POLICE are warning drug users in Llanelli to take extra care following information received that dangerous valium is circulating in the area.

A Dyfed-Powys Police spokesperson said: “We have reasons to believe that the drugs being distributed and used in the Llanelli area at present could be extremely dangerous for anyone taking them.

“We would also appeal to drug users to seek medical attention immediately should they become unwell.

“Please share this information with anyone that you believe could come into contact with these drugs.”

To seek advice and support, visit

Please be aware that some services may operate an automated service outside office hours.

In an emergency, or if you think someone’s life is at risk, always dial 999.

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Parents warned to look out for respiratory illness in children



RSV is a common respiratory illness which is usually picked up by children during the winter season

RESPIRATORY Syncytial Virus (RSV) is circulating amongst children and toddlers in the Hywel Dda area (Carmarthenshire, Ceredigion and Pembrokeshire)  

Hywel Dda UHB Medical Director and Deputy Chief Executive Dr Philip Kloer said: “Because of the COVID restrictions, there have been few cases of RSV during the pandemic, but this virus has returned and in higher numbers now people are mixing more.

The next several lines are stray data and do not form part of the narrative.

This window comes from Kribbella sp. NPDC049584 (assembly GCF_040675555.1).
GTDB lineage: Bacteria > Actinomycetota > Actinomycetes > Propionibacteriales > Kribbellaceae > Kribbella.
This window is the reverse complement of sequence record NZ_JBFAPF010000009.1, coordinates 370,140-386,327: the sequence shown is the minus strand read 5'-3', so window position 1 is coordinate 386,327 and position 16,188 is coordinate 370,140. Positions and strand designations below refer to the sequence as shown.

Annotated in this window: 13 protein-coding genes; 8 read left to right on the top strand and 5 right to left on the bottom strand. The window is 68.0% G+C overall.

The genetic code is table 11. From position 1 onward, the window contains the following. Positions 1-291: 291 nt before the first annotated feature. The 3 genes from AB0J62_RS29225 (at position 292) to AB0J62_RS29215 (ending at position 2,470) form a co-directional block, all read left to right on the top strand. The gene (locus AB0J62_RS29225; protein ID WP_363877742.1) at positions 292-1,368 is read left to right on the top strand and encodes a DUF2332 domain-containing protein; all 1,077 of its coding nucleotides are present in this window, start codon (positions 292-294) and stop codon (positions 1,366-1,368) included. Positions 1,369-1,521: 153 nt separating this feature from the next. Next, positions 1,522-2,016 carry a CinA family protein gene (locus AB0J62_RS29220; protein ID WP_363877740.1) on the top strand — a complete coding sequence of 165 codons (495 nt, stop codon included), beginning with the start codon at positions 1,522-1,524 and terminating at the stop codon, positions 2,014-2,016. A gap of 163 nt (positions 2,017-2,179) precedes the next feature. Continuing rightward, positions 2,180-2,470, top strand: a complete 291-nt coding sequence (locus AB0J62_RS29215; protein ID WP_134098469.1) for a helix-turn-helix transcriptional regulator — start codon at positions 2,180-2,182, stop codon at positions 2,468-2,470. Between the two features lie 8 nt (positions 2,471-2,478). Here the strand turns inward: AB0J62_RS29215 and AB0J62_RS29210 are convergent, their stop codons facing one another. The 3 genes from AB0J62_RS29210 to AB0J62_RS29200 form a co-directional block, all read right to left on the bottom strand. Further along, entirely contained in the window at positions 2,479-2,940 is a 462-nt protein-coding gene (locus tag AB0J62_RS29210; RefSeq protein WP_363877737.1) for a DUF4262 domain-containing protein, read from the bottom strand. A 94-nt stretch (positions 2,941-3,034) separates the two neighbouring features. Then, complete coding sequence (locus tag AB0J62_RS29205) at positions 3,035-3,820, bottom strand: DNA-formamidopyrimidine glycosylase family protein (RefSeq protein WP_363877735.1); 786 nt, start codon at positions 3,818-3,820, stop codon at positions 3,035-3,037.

“RSV is a common respiratory illness which is usually picked up by children during the winter season, and causes very few problems to the majority of children.  However, very young babies, particularly those born prematurely, and children with heart or lung conditions, can be seriously affected and it’s important that parents are aware of the actions to take.”

Parents are being encouraged to look out for symptoms of severe infection in at-risk children, including:

*a high temperature of 37.8°C or above (fever)

*a dry and persistent cough, difficulty feeding, rapid or noisy breathing (wheezing).

The best way to prevent RSV is to wash hands with soap and water or hand sanitiser regularly, dispose of used tissues correctly, and to keep surfaces clean and sanitised.

Most cases of bronchiolitis are not serious and clear up within 2 to 3 weeks, but you should contact your GP or call NHS 111 if:

  • You are worried about your child.
  • Your child has taken less than half their usual amount during the last two or three feeds, or they have had a dry nappy for 12 hours or more.
  • Your child has a persistent high temperature of 37.8C or above.
  • Your child seems very tired or irritable.

Dial 999 for an ambulance if:

  • your baby is having difficulty breathing
  • your baby’s tongue or lips are blue
  • there are long pauses in your baby’s breathing